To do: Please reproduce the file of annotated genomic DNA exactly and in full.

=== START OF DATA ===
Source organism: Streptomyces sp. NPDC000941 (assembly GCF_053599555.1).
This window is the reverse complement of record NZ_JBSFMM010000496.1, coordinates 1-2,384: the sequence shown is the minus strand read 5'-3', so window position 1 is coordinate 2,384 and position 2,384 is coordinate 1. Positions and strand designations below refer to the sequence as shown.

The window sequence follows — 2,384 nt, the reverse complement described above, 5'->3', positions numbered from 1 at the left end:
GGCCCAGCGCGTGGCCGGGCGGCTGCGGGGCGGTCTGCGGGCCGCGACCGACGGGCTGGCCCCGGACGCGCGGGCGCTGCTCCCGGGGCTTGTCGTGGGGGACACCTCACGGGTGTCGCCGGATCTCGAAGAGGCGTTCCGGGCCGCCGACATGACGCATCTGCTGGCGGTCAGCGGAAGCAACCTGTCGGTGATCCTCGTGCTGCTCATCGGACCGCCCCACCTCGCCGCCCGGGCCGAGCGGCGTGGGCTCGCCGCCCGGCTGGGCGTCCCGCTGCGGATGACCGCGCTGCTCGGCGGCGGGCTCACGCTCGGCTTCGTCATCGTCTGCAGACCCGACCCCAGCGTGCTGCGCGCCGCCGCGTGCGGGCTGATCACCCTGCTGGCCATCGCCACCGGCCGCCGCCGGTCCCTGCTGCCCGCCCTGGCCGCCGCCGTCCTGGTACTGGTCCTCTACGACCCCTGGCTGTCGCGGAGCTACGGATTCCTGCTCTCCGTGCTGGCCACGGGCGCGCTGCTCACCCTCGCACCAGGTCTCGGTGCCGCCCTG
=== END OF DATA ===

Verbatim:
Source organism: Streptomyces sp. NPDC000941 (assembly GCF_053599555.1).
This window is the reverse complement of record NZ_JBSFMM010000496.1, coordinates 1-2,384: the sequence shown is the minus strand read 5'-3', so window position 1 is coordinate 2,384 and position 2,384 is coordinate 1. Positions and strand designations below refer to the sequence as shown.

The window sequence follows — 2,384 nt, the reverse complement described above, 5'->3', positions numbered from 1 at the left end:
GGCCCAGCGCGTGGCCGGGCGGCTGCGGGGCGGTCTGCGGGCCGCGACCGACGGGCTGGCCCCGGACGCGCGGGCGCTGCTCCCGGGGCTTGTCGTGGGGGACACCTCACGGGTGTCGCCGGATCTCGAAGAGGCGTTCCGGGCCGCCGACATGACGCATCTGCTGGCGGTCAGCGGAAGCAACCTGTCGGTGATCCTCGTGCTGCTCATCGGACCGCCCCACCTCGCCGCCCGGGCCGAGCGGCGTGGGCTCGCCGCCCGGCTGGGCGTCCCGCTGCGGATGACCGCGCTGCTCGGCGGCGGGCTCACGCTCGGCTTCGTCATCGTCTGCAGACCCGACCCCAGCGTGCTGCGCGCCGCCGCGTGCGGGCTGATCACCCTGCTGGCCATCGCCACCGGCCGCCGCCGGTCCCTGCTGCCCGCCCTGGCCGCCGCCGTCCTGGTACTGGTCCTCTACGACCCCTGGCTGTCGCGGAGCTACGGATTCCTGCTCTCCGTGCTGGCCACGGGCGCGCTGCTCACCCTCGCACCAGGTCTCGGTGCCGCCCTG